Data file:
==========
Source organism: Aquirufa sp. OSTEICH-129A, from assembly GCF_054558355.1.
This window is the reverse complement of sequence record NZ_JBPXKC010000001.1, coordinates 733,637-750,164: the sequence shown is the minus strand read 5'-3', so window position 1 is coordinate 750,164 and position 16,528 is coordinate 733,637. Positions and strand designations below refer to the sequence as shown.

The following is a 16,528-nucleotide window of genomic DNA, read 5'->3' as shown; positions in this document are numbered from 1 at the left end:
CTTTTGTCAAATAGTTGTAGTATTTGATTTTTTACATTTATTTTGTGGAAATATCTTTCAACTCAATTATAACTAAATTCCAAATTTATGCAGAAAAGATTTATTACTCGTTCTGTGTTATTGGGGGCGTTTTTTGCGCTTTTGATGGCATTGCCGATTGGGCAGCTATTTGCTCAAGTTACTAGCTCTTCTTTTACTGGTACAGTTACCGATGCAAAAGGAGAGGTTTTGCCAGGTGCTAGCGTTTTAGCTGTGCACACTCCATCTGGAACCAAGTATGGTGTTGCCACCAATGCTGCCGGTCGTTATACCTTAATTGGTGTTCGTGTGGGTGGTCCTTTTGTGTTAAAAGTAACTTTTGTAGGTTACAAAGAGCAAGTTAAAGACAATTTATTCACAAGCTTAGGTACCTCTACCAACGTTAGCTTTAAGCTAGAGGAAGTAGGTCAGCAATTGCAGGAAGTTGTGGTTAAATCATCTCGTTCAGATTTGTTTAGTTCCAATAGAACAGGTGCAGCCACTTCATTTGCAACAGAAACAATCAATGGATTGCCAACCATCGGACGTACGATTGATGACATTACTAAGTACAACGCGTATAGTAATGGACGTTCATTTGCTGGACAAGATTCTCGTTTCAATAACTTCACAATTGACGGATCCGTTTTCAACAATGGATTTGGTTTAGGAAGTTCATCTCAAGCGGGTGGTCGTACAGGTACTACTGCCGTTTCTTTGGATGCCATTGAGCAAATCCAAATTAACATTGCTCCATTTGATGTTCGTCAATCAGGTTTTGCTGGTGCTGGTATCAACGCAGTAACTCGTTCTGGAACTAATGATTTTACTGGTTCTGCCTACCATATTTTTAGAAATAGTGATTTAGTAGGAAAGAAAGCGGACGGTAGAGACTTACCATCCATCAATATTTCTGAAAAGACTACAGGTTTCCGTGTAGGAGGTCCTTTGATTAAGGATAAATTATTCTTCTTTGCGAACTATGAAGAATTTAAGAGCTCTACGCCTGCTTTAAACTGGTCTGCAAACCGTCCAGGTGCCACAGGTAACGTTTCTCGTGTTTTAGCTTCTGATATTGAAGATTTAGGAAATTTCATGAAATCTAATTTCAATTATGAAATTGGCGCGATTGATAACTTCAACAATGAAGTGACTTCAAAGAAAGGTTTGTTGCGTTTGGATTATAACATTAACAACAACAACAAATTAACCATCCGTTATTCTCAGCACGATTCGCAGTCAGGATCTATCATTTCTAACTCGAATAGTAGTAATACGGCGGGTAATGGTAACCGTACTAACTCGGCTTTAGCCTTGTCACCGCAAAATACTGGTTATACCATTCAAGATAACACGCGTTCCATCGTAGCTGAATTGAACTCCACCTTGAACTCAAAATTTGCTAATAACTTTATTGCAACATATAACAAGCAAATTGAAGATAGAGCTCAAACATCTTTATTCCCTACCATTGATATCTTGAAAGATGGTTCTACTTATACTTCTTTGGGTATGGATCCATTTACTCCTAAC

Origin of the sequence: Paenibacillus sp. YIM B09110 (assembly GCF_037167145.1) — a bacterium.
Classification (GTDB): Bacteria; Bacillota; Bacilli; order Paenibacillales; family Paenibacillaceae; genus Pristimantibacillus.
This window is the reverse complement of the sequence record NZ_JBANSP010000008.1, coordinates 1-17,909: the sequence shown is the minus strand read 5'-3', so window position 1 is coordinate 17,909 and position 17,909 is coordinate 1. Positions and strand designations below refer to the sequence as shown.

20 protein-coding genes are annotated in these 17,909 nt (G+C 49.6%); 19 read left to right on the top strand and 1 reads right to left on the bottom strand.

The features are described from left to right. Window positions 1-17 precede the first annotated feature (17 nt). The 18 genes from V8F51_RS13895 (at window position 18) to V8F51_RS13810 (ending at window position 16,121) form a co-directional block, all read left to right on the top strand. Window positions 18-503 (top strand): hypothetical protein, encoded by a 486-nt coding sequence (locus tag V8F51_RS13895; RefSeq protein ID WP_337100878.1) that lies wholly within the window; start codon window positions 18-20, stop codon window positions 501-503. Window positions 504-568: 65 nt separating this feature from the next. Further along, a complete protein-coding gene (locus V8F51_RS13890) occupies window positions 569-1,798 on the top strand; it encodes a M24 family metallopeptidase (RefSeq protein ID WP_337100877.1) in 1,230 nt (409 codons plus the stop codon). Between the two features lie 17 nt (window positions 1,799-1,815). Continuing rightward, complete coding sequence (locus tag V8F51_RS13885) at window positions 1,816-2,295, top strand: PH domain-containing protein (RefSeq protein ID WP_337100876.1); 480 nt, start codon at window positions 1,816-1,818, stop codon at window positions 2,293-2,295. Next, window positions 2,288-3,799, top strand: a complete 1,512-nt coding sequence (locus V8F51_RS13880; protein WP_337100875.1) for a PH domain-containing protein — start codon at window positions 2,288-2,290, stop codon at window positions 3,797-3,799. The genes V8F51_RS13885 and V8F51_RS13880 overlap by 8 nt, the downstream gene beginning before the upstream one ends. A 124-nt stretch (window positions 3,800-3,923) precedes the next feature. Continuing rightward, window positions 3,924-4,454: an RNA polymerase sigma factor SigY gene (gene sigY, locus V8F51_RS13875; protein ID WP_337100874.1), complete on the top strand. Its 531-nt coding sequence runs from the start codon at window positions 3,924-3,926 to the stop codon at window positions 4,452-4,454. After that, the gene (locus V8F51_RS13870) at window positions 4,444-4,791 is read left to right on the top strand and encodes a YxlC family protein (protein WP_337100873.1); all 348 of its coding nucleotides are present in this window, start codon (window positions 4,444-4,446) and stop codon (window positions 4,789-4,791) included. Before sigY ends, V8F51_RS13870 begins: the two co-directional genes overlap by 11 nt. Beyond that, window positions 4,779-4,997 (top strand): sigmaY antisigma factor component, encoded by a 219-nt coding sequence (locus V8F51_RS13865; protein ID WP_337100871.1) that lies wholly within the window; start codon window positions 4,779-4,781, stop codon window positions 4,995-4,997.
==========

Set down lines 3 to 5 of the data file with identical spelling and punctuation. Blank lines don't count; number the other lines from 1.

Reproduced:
The following is a 16,528-nucleotide window of genomic DNA, read 5'->3' as shown; positions in this document are numbered from 1 at the left end:
CTTTTGTCAAATAGTTGTAGTATTTGATTTTTTACATTTATTTTGTGGAAATATCTTTCAACTCAATTATAACTAAATTCCAAATTTATGCAGAAAAGATTTATTACTCGTTCTGTGTTATTGGGGGCGTTTTTTGCGCTTTTGATGGCATTGCCGATTGGGCAGCTATTTGCTCAAGTTACTAGCTCTTCTTTTACTGGTACAGTTACCGATGCAAAAGGAGAGGTTTTGCCAGGTGCTAGCGTTTTAGCTGTGCACACTCCATCTGGAACCAAGTATGGTGTTGCCACCAATGCTGCCGGTCGTTATACCTTAATTGGTGTTCGTGTGGGTGGTCCTTTTGTGTTAAAAGTAACTTTTGTAGGTTACAAAGAGCAAGTTAAAGACAATTTATTCACAAGCTTAGGTACCTCTACCAACGTTAGCTTTAAGCTAGAGGAAGTAGGTCAGCAATTGCAGGAAGTTGTGGTTAAATCATCTCGTTCAGATTTGTTTAGTTCCAATAGAACAGGTGCAGCCACTTCATTTGCAACAGAAACAATCAATGGATTGCCAACCATCGGACGTACGATTGATGACATTACTAAGTACAACGCGTATAGTAATGGACGTTCATTTGCTGGACAAGATTCTCGTTTCAATAACTTCACAATTGACGGATCCGTTTTCAACAATGGATTTGGTTTAGGAAGTTCATCTCAAGCGGGTGGTCGTACAGGTACTACTGCCGTTTCTTTGGATGCCATTGAGCAAATCCAAATTAACATTGCTCCATTTGATGTTCGTCAATCAGGTTTTGCTGGTGCTGGTATCAACGCAGTAACTCGTTCTGGAACTAATGATTTTACTGGTTCTGCCTACCATATTTTTAGAAATAGTGATTTAGTAGGAAAGAAAGCGGACGGTAGAGACTTACCATCCATCAATATTTCTGAAAAGACTACAGGTTTCCGTGTAGGAGGTCCTTTGATTAAGGATAAATTATTCTTCTTTGCGAACTATGAAGAATTTAAGAGCTCTACGCCTGCTTTAAACTGGTCTGCAAACCGTCCAGGTGCCACAGGTAACGTTTCTCGTGTTTTAGCTTCTGATATTGAAGATTTAGGAAATTTCATGAAATCTAATTTCAATTATGAAATTGGCGCGATTGATAACTTCAACAATGAAGTGACTTCAAAGAAAGGTTTGTTGCGTTTGGATTATAACATTAACAACAACAACAAATTAACCATCCGTTATTCTCAGCACGATTCGCAGTCAGGATCTATCATTTCTAACTCGAATAGTAGTAATACGGCGGGTAATGGTAACCGTACTAACTCGGCTTTAGCCTTGTCACCGCAAAATACTGGTTATACCATTCAAGATAACACGCGTTCCATCGTAGCTGAATTGAACTCCACCTTGAACTCAAAATTTGCTAATAACTTTATTGCAACATATAACAAGCAAATTGAAGATAGAGCTCAAACATCTTTATTCCCTACCATTGATATCTTGAAAGATGGTTCTACTTATACTTCTTTGGGTATGGATCCATTTACTCCTAAC

Origin of the sequence: Paenibacillus sp. YIM B09110 (assembly GCF_037167145.1) — a bacterium.